Federal Data Center Consolidation or Conundrum?

Published: June 26, 2013

Data Center

Over three years into the Federal Data Center Consolidation Initiative (FDCCI) and there still is no official count of data centers, publically available end-state goals by agency, or well-established method for measuring savings.

First there were roughly 2,100 data centers.  Then there were 3,000. Now there are 6,000.  Are data centers wildly multiplying?  I think it’s safe to say that they are not.  However, the definition of a data center is a moving target, which makes it impossible to count them or to establish reduction goals related to the actual number of data centers.

Additionally, the focus of FDCCI has shifted to data center optimization versus data center closures or reductions, and it has moved to the PortfolioStat program for continued monitoring and reporting.

The original goal of FDCCI was to accomplish the following:

  • Promote the use of Green IT by lowering the energy and real estate footprint of government data centers
  • Reduce the cost of data center hardware, software, and operations
  • Shift IT investments to more efficient computing platforms and technologies
  • Increase the overall IT security posture of the government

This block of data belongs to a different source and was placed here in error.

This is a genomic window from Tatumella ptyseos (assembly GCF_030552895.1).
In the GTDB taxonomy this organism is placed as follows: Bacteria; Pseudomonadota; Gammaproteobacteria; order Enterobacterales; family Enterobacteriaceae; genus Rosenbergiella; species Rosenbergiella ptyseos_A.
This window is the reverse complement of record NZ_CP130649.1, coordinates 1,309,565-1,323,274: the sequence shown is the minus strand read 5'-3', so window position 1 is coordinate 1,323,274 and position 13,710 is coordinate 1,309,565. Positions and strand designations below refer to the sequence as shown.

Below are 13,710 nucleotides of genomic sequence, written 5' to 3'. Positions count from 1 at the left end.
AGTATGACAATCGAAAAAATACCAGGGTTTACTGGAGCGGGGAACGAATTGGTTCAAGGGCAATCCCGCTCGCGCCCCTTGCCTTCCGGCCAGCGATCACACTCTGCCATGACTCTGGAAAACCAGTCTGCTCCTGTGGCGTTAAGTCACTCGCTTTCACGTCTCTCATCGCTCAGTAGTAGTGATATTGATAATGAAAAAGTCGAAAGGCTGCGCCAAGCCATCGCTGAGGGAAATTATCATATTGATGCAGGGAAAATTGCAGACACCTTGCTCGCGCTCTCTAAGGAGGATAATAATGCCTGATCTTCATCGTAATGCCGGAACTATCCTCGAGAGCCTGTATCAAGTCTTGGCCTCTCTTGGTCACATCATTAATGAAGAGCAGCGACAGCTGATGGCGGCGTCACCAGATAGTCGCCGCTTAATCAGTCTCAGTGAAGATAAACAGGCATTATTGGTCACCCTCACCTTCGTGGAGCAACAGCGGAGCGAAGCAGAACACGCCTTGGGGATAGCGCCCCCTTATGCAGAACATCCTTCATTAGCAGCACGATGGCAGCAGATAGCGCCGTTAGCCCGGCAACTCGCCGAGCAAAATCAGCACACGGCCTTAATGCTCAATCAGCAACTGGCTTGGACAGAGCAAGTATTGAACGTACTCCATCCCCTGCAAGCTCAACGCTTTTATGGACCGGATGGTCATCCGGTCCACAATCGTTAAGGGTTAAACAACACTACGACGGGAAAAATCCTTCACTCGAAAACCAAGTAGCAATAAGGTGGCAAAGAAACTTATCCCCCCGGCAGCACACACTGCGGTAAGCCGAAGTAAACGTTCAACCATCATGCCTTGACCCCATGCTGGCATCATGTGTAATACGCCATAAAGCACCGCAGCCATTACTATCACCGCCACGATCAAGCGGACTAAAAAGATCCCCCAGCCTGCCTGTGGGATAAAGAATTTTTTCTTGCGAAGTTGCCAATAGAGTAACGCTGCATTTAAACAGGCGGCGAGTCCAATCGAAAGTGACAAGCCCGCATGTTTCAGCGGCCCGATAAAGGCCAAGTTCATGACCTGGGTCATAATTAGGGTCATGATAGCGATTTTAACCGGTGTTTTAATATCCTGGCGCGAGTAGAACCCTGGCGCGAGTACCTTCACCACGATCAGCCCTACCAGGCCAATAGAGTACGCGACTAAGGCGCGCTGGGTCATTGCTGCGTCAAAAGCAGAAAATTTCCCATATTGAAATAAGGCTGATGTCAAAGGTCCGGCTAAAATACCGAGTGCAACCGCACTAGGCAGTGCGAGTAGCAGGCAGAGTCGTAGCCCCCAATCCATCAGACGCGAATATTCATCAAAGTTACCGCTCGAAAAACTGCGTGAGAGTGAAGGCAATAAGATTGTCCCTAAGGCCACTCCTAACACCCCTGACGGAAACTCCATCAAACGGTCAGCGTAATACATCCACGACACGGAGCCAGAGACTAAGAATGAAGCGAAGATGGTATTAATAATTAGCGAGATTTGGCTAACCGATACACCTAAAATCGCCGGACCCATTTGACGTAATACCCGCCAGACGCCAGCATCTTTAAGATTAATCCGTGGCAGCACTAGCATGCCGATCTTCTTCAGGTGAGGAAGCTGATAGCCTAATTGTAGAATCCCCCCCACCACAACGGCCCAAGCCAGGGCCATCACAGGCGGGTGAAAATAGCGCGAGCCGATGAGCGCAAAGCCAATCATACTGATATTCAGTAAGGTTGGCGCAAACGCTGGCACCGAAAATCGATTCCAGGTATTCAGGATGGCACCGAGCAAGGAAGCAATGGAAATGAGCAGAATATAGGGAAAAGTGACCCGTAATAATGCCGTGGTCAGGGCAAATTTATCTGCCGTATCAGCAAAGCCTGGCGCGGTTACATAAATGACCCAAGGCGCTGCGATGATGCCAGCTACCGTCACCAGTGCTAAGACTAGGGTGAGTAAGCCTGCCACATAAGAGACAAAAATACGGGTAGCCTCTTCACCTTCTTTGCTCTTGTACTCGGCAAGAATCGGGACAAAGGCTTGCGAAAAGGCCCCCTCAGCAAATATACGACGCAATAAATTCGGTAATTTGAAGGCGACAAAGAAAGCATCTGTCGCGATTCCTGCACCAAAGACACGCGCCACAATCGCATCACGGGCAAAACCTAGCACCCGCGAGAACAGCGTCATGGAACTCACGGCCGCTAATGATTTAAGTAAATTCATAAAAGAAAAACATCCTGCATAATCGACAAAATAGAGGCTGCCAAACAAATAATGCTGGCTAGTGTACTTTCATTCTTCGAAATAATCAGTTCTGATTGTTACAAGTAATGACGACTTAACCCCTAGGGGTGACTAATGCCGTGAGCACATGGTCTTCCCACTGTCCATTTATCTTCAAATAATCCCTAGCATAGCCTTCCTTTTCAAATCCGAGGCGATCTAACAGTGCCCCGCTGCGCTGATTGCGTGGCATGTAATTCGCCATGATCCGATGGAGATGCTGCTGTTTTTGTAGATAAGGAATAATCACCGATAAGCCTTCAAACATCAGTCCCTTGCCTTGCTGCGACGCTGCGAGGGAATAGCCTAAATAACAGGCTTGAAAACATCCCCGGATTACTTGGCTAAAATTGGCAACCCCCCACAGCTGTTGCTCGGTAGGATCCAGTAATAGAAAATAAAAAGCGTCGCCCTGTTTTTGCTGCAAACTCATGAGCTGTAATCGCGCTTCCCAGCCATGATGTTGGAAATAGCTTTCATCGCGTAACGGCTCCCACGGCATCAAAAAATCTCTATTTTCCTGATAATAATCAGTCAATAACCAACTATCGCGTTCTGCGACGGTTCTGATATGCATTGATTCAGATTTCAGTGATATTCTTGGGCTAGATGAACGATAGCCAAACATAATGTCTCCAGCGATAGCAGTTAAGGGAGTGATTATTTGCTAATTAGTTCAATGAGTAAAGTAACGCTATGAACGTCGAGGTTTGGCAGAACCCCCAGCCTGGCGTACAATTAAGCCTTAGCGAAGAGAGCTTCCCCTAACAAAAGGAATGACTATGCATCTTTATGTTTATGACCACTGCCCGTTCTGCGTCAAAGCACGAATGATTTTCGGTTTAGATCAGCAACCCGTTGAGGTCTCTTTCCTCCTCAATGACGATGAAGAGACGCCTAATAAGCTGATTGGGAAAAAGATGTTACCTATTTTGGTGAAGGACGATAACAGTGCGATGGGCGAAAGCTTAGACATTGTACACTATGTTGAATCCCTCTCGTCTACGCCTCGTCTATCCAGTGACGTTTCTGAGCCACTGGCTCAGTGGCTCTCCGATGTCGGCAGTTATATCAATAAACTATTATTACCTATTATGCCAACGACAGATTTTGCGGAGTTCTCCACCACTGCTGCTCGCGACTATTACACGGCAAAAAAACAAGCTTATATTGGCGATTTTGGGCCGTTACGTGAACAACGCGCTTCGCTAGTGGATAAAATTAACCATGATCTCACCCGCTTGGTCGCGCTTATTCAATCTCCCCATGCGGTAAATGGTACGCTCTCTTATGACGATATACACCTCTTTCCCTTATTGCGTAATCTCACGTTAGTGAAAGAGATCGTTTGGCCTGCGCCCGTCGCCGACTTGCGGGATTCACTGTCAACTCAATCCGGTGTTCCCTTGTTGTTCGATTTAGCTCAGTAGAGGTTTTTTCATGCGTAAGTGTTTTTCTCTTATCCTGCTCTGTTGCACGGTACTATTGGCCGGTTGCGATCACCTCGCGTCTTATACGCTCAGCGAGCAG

In that sense, the number of data centers and the number of data center closures are irrelevant except as they relate to the real estate footprint. Optimization efforts still meet the intent of the initiative and the spirit of OMB’s original mandates.

Historically, federal data center consolidation initiatives have only garnered minor success.  Under the Clinton administration in 1995, OMB embarked on another data center consolidation effort with the goal of reducing the government’s 200 data centers to only 50, with projected savings in operational costs of 30-50%.  Treasury, DISA and a few other agencies made progress, but the total number of federal data centers actually skyrocketed between 1998 and 2010. 

Agencies still face a number of obstacles and challenges today as they implement data center consolidation, such as:

  • An unrealistic timeline 
  • Technical obstacles 
  • Lack of funding  
  • Cultural and political challenges

Even so, agencies are plugging away at consolidation efforts and achieving some success.  But in my opinion, FDCCI would reach its goals more rapidly if requirements were clearly established for determining the number of data centers, measuring savings, and reaching clear end-state goals for each agency.